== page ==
Bank can't grab fire insurance proceeds to pay off loan
Since the economy has turned home equity upside-down on so many people, a new problem has surfaced. When a structure suffers damage that is insured, the mortgagee bank is tempted to grab the money for repayment of its loan, rather than allowing the home to be re-built. That's exactly what happened to Allen and Julie Hilliker in Ogemaw County after their home suffered a fire loss. They were insured by Wolverine Mutual and elected to have the home re-built. Rebuilding would cost $185,859.51, but the actual cash value of the home was only $119,127.13---less than the $140,000.00 mortgage.
Rather than celebrating the fact that its loan would be secured by a more valuable property, FirstBank Corporation decided it simply wanted the cash value from Wolverine to apply to the mortgage balance. When Wolverine financed the reconstruction instead, FirstBank sued, preventing the home from completion and seeking damages from Wolverine. The Court noted that under the terms of the insurance contract, FirstBank was entitled to be identified as a payee on the check (a point that Wolverine conceded, as the check was erroneously issued only to the Hillikers) but it ruled that FirstBank had no right to apply the check to the mortgage balance rather than re-building.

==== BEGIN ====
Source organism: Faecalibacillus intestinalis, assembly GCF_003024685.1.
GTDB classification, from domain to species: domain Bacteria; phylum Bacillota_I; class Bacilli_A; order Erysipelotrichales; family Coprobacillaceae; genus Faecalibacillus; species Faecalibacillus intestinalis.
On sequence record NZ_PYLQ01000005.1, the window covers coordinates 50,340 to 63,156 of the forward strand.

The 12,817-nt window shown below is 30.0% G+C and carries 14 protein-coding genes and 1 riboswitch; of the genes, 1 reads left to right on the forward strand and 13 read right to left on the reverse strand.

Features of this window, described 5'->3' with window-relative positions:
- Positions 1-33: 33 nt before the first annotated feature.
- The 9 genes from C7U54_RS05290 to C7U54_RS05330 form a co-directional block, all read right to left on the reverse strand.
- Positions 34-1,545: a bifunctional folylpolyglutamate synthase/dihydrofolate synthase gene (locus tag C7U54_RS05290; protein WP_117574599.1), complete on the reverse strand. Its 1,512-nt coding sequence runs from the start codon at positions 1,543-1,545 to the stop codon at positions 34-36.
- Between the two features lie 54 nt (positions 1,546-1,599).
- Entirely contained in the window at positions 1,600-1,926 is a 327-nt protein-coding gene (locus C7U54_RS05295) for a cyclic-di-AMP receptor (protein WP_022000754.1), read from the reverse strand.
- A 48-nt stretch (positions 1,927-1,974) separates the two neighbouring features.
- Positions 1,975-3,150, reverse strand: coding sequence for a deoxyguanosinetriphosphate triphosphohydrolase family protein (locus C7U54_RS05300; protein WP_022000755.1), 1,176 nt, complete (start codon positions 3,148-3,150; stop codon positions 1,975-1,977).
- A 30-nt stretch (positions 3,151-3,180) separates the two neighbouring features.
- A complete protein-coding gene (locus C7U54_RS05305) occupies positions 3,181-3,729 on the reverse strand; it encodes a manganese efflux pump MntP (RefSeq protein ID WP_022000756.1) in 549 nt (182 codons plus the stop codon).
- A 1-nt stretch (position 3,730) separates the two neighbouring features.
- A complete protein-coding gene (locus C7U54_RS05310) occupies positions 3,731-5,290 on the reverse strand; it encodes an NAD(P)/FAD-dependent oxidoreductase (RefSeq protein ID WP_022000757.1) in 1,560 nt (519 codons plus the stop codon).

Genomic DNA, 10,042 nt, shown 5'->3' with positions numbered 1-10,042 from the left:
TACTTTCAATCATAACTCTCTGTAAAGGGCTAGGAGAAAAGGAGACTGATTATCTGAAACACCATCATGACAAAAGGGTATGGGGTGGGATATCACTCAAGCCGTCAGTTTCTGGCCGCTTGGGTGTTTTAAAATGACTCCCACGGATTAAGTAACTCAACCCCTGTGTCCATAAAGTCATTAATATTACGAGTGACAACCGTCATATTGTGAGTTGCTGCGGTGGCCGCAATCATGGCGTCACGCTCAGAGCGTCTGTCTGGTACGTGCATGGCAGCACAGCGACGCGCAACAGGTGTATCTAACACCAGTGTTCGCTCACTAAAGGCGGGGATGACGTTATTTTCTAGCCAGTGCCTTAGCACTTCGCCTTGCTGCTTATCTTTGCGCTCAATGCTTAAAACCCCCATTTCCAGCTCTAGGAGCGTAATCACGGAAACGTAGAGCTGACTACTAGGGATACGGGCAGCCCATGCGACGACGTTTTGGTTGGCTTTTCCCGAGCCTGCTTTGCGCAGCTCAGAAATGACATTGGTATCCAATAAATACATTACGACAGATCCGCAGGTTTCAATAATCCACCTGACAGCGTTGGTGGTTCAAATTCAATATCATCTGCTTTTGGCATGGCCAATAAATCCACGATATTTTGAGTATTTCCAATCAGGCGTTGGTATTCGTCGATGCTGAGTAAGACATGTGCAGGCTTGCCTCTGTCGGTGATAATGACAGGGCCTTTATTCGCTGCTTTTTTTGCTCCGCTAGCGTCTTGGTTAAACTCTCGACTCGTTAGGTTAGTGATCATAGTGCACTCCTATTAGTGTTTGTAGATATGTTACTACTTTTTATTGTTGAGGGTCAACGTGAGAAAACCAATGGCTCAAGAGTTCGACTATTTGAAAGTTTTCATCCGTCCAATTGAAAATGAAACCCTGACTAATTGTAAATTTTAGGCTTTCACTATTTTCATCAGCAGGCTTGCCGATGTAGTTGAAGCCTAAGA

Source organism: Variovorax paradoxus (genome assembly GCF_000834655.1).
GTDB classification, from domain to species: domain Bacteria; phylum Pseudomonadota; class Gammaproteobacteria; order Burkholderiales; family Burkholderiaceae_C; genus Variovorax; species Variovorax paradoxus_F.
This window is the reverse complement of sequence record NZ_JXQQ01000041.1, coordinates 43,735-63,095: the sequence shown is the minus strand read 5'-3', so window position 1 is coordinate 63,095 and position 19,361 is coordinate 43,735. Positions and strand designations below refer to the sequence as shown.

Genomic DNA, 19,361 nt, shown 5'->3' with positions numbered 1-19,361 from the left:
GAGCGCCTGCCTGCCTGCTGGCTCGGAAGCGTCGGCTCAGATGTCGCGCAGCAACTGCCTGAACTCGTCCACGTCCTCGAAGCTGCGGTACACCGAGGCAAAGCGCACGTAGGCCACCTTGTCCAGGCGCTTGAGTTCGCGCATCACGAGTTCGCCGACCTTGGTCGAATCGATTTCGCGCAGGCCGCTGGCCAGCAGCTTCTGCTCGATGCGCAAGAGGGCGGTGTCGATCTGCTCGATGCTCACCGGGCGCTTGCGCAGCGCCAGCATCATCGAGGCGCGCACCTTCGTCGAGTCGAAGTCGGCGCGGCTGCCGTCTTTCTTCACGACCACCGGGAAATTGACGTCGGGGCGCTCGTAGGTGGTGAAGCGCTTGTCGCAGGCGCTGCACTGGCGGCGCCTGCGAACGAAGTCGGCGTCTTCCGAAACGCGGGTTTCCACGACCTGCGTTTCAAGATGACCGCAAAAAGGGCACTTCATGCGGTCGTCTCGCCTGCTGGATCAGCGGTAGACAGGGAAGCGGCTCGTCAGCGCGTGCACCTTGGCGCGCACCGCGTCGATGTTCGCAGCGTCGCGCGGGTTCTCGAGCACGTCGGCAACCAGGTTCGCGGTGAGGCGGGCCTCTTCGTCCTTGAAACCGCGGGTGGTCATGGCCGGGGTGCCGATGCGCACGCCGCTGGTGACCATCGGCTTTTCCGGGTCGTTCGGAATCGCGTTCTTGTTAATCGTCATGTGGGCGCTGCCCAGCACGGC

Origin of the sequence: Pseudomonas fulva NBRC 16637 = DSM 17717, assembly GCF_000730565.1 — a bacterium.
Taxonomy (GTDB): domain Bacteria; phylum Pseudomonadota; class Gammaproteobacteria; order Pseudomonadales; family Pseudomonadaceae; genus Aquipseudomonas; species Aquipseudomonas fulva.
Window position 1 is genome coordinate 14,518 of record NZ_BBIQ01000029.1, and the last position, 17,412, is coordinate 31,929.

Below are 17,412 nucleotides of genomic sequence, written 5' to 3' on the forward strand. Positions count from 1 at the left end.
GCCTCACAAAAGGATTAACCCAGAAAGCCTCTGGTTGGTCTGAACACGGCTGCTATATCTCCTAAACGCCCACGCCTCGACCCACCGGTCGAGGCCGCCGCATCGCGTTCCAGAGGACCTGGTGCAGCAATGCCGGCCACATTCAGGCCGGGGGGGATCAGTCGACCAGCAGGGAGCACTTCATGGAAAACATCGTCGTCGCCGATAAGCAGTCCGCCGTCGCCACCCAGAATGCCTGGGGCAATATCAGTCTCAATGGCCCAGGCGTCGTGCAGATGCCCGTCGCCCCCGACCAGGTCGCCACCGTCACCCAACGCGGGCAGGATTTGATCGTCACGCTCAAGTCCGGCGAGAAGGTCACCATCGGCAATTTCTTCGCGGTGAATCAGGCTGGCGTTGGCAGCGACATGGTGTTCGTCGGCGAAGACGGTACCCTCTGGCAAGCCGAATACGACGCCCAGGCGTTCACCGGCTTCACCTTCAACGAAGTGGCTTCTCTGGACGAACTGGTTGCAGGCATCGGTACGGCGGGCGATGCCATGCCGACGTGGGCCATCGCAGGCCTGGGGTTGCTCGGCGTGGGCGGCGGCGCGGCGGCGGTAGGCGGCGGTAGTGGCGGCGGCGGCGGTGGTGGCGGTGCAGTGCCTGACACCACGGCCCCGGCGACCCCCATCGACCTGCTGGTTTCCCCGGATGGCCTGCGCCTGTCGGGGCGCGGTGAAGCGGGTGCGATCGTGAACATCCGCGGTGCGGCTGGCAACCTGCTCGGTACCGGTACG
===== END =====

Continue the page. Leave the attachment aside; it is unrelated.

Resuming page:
The mortgagee's right to pay off the mortgage is contingent upon the insurer's denial of the homeowner's damage claim. Since Wolverine did not deny the Hilliker's rights under the policy, FirstBank's right to have the mortgage pay-off check issued to it never ripened. The Court did return the case to the lower court to determine what, if any, damages the bank had suffered by reason of Wolverine's failure to interplead the insurance proceeds as required under its policy.